Thursday, July 14, 2011

So Long, Cursive! See Ya!

Stephen Malkmus--"Pencil Rot(live)" (mp3)

When I was young, there was a commercial on TV for a deodorant call Mitchum. As you might guess from the name, it was a man's deodorant. In the commercial, a hunky guy with a hairy chest who hasn't quite gotten out of bed yet looks you in the eye and says something like, "I didn't use my deodorant today and I may not tomorrow....because I feel really dry."

That wouldn't cut it today. Forget the fact that it sounds like the guy must have spread ceiling paint under his arms with a roller brush to get that kind of perspiration seal, there is also the small matter of taking a shower once in a while. I've never heard anyone brag about the mileage that they got out of their deodorant stick. "Yeah, I've been nursing this baby for going on two years now."

It reminds me of the original Wendy's Hamburgers commercial where they went on and on about all of the extra napkins that you would need while eating one because they were so "hot and juicy." Juice being grease, of course.

Which is a roundabout way of getting to another idea which seemed vital, to someone, at the time but whose time has now apparently passed--cursive writing.

You had to have seen it coming. I know I did. It dawned on me about fifteen years ago that, you know, I don't use cursive writing for anything but my signature, and that has deteriorated to where it's nearly unreadable. Nope, I don't think my own personal use of cursive made it past college. By grad school, and certainly by the time I started grading papers as a profession, I had reverted back to what I consider to be man's natural state--printing. Though how long that will last is anyone's guess at this point.

Cursive's imminent death is somewhat more official. Now that the state of Indiana's Department of Education has taken cursive off of "mandatory" status in favor of keyboard proficiency, the dominoes are likely to fall at a rapid pace. Goodbye, it seems, to the loops and flourishes of the grand writing style of old.

Me, I'm for it. I can't speak for the generations that followed, but I spent far too much time in school practicing cursive script. Anytime I see those writing tablets with rows of two thick lines spread about an inch apart with a dotted line running between them in the middle, I get anti-nostalgic. Those were not the good old days. And I had good handwriting. I got good grades in penmanship. But the thought now that students were drilled and graded on handwriting makes me shake my head in wonder. The thought of an "F" on a report card in handwriting disgusts me.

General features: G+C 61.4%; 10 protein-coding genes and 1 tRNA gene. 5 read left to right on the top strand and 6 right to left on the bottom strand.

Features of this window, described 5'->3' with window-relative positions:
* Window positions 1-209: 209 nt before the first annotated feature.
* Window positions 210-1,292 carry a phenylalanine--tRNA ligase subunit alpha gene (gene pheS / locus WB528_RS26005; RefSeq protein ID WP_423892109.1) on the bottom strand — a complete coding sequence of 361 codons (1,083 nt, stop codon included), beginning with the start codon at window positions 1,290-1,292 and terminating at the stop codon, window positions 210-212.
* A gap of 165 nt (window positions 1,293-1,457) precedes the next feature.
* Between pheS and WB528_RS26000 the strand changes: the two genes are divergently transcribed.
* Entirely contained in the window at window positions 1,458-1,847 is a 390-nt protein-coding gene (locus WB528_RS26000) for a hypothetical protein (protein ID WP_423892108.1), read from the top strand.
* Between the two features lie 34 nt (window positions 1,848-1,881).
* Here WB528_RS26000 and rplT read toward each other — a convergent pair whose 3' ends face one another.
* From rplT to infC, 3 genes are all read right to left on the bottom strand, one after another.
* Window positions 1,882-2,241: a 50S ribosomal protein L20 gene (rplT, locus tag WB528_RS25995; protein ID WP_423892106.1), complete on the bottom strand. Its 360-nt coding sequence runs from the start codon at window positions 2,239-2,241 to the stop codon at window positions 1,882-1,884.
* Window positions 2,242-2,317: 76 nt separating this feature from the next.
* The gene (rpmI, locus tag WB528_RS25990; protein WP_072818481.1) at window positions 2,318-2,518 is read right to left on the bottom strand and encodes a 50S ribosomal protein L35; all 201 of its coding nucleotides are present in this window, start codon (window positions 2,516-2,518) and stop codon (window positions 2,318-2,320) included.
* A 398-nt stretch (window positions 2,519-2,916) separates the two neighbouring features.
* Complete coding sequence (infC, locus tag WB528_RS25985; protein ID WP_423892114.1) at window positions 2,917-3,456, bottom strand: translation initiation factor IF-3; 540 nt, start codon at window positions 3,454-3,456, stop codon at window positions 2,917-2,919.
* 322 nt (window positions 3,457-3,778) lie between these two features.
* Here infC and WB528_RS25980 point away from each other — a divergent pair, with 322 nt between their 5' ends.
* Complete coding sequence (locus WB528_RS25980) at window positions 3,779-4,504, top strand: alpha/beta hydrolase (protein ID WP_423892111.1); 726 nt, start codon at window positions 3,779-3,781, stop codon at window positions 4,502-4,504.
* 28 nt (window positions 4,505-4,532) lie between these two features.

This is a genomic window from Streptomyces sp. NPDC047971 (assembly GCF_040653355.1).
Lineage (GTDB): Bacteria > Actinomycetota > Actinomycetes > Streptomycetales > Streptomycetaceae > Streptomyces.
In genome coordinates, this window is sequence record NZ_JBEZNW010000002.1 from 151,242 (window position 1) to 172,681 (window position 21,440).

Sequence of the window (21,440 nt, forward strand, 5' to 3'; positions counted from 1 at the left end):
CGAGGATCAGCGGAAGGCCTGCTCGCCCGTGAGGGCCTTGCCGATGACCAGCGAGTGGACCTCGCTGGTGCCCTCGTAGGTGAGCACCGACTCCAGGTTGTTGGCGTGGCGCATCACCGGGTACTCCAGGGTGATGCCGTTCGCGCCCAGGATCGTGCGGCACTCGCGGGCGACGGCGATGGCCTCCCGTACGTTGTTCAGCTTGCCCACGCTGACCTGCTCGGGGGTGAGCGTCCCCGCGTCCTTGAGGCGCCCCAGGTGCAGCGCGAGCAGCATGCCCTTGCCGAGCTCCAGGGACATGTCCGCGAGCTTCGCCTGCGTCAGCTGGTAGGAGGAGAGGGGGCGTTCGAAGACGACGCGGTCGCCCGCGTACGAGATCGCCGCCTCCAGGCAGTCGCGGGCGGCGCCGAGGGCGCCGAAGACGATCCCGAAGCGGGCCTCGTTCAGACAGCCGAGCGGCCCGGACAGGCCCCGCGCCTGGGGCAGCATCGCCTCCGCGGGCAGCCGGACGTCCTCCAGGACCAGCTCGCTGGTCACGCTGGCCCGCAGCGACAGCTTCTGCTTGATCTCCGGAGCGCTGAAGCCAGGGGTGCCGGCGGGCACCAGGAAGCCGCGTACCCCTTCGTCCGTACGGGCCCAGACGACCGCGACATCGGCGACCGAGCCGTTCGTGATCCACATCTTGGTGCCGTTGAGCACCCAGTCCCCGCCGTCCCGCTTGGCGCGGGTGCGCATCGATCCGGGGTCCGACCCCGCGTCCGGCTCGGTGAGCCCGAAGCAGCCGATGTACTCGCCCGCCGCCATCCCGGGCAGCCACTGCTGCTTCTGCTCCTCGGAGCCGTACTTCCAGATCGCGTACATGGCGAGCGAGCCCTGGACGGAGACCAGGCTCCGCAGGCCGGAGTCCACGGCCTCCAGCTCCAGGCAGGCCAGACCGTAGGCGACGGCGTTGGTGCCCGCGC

Of course, there are critics of the Indiana handwriting decision, mostly notably arguments in conservative circles that handwriting builds character. I think that's bullshit. I mean, I get the point about individuality and all of that, but that can be handled in so many other school ways, like art class.

No, anecdotally speaking, I've not had students in my 29 years of teaching brag about their handwriting or talk about how they wouldn't be wouldn't be who they are today had they not had mandatory cursive training during elementary school. Instead, what I've had over the years are a wealth of students apologizing for their handwriting, telling me I probably can't read it, oozing low self-esteem for their lack of proper penmanship.

I think back to my own elementary years and all of the hours upon hours that we spent working on cursive. If you drew a picture, you had to write a cursive "story" about it, or vice-versa. If you sat at your desk practicing cursive, the teacher would walk around and correct your lines in loops, using a red pen to show you the proper way to draw the letters. In memory, it was during the periods of writing drill instruction that the most agitated kids would really lose it. What was the motivation? What was the reward? What was the kid who couldn't reach the lines or stay inside of them supposed to do? There was only one answer: practice, practice, practice some more.

For years, I read AP English exams. During a week of that, you see every possible kind of handwriting known to man or woman. The good thing, from my standpoint, was that I learned that I could read almost any handwriting. The bad thing, from cursive's perspective, was that all of those years of cursive training made little difference in how 18-year-olds write. Taken as a whole, today's high school writers use a mishmash of all of the printing and cursive writing they did and didn't learn. They use what they need to communicate. I doubt any of them can write a capital "Q" or a capital "Z" in cursive.